Written by Jonathan
BA (Hons) Television Production
Media courses at Bournemouth University offer a variety of work (both practical and theory) and Television Production gives students a chance to try out all the key roles in the industry ranging from directing to camera operator before you are able to narrow down what you would like to pursue in the future. In this blog, I will give you a quick insight in to some of the work we produce in the second year of the course and how it expands on the work produced in the first year of the course.
The TV studios:
Bournemouth University currently offers its students the use of industry-standard television studios with new facilities in the Poole Gateway Building becoming available to the students at the end of March. First year allowed me to create a range of productions within the studios to give us an understanding of how the industry is constantly evolving, and second year narrows down what you enjoyed the most.
Planning & responsibilities:
Every studio show we take part in gives us a chance to try out roles we haven’t tried before and thanks to the high number of roles available, there is always something new. The roles of a studio production are:
- Production Assistant
- Vision Mixer
- Auto Cue
- Graphics & Pre-Records
- Floor Manager
- Camera Operators
My current production is a series of musical competitions called ‘Dynamix‘ that pits two musical performances against each other to gain the audience’s votes and a chance to progress further into the show. Our group recently shot the pilot episode which laid down the ground work for the rest of the show whilst familiarising everyone with the show’s layout and plan. Before this show was put into production, we spent a whole day brainstorming different ideas as to what we could produce as a series before deciding on the musical competition as a group.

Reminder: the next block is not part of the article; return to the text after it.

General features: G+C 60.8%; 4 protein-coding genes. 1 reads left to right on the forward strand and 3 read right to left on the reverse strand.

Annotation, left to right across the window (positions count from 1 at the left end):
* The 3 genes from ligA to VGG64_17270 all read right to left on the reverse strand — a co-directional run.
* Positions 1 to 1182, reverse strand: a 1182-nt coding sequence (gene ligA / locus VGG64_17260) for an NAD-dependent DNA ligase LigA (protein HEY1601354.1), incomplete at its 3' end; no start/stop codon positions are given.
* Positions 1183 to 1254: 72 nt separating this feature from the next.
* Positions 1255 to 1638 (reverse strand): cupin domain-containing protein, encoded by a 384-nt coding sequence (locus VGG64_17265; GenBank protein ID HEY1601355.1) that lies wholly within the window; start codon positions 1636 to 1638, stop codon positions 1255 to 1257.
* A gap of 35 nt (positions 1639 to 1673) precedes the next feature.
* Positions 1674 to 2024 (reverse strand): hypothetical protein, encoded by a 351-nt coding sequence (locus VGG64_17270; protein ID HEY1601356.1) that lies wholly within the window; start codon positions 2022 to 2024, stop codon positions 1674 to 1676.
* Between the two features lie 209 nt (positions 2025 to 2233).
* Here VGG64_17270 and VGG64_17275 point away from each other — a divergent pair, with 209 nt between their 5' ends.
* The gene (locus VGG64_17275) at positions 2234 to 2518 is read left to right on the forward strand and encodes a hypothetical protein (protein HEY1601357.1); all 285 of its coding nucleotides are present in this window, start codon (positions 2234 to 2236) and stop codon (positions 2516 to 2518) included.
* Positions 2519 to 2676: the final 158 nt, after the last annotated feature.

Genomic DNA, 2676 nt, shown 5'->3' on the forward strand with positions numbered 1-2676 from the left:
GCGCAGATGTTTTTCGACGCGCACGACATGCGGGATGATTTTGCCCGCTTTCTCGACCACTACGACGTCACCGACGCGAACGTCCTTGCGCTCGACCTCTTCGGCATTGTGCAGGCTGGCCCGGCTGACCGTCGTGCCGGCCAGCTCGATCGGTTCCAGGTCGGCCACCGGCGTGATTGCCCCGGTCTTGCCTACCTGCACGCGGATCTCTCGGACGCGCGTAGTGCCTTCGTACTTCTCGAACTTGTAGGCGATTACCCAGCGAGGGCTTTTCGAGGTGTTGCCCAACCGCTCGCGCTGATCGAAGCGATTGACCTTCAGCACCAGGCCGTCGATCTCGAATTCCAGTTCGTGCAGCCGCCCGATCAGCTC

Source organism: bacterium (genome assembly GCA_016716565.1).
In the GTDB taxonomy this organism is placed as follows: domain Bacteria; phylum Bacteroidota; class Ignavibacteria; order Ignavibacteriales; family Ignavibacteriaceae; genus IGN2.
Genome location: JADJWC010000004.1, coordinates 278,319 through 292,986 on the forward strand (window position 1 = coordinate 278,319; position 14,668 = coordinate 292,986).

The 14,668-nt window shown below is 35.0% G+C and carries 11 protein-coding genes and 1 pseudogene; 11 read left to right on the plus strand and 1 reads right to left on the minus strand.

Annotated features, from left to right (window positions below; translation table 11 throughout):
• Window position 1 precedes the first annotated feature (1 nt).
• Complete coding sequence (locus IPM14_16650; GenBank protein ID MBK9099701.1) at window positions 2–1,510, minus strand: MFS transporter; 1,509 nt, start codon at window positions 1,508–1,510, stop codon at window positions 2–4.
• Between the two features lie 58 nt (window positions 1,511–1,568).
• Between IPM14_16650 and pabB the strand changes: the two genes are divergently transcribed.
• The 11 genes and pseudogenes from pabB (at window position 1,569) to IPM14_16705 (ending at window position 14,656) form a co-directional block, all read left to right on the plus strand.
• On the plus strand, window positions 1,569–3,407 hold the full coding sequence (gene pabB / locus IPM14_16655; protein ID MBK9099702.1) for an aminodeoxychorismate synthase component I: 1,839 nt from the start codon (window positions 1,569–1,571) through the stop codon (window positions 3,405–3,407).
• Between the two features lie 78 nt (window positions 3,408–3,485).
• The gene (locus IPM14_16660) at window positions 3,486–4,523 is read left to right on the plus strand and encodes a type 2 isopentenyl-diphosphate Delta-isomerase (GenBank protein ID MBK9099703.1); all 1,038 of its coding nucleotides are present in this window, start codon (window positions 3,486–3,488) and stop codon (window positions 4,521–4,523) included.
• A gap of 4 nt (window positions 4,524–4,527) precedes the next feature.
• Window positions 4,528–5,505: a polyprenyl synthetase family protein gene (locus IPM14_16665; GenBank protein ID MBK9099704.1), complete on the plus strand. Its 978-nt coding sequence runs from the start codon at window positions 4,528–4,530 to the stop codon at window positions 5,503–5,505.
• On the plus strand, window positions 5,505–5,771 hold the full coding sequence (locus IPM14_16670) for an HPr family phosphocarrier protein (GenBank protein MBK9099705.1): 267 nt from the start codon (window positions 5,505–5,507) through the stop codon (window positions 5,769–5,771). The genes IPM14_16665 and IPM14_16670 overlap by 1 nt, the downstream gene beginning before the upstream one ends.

My role for this production was vision mixer which involves cutting between cameras during the record according to the instructions of the director. Alongside this responsibility, every role involved helping with overall planning of the pilot. In terms of planning, there are a variety of tasks that need to be completed before the shoot including a risk assessment, lighting/floor plan and looking for contributors that can take part in the show. This is where some issues came up as we were unable to get someone from outside of the university and used one of our staff members. Whilst this is not recommended for the rest of the series, how the show turned out gave an idea on how to adapt the structure in the future and cancel out any issues and listen to the feedback from our tutors as to what could be improved.
How has this impacted my experience?
Second year of Television Production gives students the choice of three different units: drama, documentary and studio. What you learn in first year really helps you know which you will prefer and what you’re likely to be strongest at. The range of opportunities in first year really set you up for knowing . I just loved being offered the chance to try out something new and this only continues as you progress throughout the degree.